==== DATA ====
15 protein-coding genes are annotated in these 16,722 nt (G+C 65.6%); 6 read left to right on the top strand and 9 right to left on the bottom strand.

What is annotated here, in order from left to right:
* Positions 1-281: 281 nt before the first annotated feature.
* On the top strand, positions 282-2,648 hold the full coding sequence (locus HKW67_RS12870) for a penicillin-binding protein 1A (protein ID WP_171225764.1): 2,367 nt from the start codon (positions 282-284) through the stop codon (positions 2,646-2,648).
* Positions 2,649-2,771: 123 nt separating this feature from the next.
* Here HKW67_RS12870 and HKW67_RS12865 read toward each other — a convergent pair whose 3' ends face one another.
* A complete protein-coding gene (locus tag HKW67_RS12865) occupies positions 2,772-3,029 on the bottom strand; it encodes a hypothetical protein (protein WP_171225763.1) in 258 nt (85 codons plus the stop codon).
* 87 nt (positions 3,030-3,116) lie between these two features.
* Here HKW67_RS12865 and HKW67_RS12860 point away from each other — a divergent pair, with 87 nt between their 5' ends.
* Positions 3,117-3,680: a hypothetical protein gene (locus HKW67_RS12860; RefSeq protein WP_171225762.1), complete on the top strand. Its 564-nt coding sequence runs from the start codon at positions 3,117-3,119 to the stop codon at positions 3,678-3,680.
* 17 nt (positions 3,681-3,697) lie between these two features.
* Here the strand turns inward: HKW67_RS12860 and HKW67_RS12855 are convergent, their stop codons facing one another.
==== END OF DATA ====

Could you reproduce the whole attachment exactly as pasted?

15 protein-coding genes are annotated in these 16,722 nt (G+C 65.6%); 6 read left to right on the top strand and 9 right to left on the bottom strand.

What is annotated here, in order from left to right:
* Positions 1-281: 281 nt before the first annotated feature.
* On the top strand, positions 282-2,648 hold the full coding sequence (locus HKW67_RS12870) for a penicillin-binding protein 1A (protein ID WP_171225764.1): 2,367 nt from the start codon (positions 282-284) through the stop codon (positions 2,646-2,648).
* Positions 2,649-2,771: 123 nt separating this feature from the next.
* Here HKW67_RS12870 and HKW67_RS12865 read toward each other — a convergent pair whose 3' ends face one another.
* A complete protein-coding gene (locus tag HKW67_RS12865) occupies positions 2,772-3,029 on the bottom strand; it encodes a hypothetical protein (protein WP_171225763.1) in 258 nt (85 codons plus the stop codon).
* 87 nt (positions 3,030-3,116) lie between these two features.
* Here HKW67_RS12865 and HKW67_RS12860 point away from each other — a divergent pair, with 87 nt between their 5' ends.
* Positions 3,117-3,680: a hypothetical protein gene (locus HKW67_RS12860; RefSeq protein WP_171225762.1), complete on the top strand. Its 564-nt coding sequence runs from the start codon at positions 3,117-3,119 to the stop codon at positions 3,678-3,680.
* 17 nt (positions 3,681-3,697) lie between these two features.
* Here the strand turns inward: HKW67_RS12860 and HKW67_RS12855 are convergent, their stop codons facing one another.